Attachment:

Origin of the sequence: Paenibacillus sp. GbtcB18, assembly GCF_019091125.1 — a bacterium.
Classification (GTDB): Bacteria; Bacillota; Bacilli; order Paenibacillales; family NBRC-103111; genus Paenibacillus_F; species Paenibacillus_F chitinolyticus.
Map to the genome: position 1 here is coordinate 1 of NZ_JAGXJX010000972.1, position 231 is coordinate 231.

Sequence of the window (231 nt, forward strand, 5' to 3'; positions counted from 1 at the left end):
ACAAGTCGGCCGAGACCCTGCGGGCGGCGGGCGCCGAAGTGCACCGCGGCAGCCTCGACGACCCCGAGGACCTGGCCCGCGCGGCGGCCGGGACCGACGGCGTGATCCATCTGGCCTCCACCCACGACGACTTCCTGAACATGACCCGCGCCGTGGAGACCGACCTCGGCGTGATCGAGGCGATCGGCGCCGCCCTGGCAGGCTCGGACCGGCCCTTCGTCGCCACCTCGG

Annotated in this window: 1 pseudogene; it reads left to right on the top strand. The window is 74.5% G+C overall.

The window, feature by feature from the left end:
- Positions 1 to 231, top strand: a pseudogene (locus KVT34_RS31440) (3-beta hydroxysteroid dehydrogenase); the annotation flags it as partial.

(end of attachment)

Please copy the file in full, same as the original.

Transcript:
Origin of the sequence: Paenibacillus sp. GbtcB18, assembly GCF_019091125.1 — a bacterium.
Classification (GTDB): Bacteria; Bacillota; Bacilli; order Paenibacillales; family NBRC-103111; genus Paenibacillus_F; species Paenibacillus_F chitinolyticus.
Map to the genome: position 1 here is coordinate 1 of NZ_JAGXJX010000972.1, position 231 is coordinate 231.

Sequence of the window (231 nt, forward strand, 5' to 3'; positions counted from 1 at the left end):
ACAAGTCGGCCGAGACCCTGCGGGCGGCGGGCGCCGAAGTGCACCGCGGCAGCCTCGACGACCCCGAGGACCTGGCCCGCGCGGCGGCCGGGACCGACGGCGTGATCCATCTGGCCTCCACCCACGACGACTTCCTGAACATGACCCGCGCCGTGGAGACCGACCTCGGCGTGATCGAGGCGATCGGCGCCGCCCTGGCAGGCTCGGACCGGCCCTTCGTCGCCACCTCGG

Annotated in this window: 1 pseudogene; it reads left to right on the top strand. The window is 74.5% G+C overall.

The window, feature by feature from the left end:
- Positions 1 to 231, top strand: a pseudogene (locus KVT34_RS31440) (3-beta hydroxysteroid dehydrogenase); the annotation flags it as partial.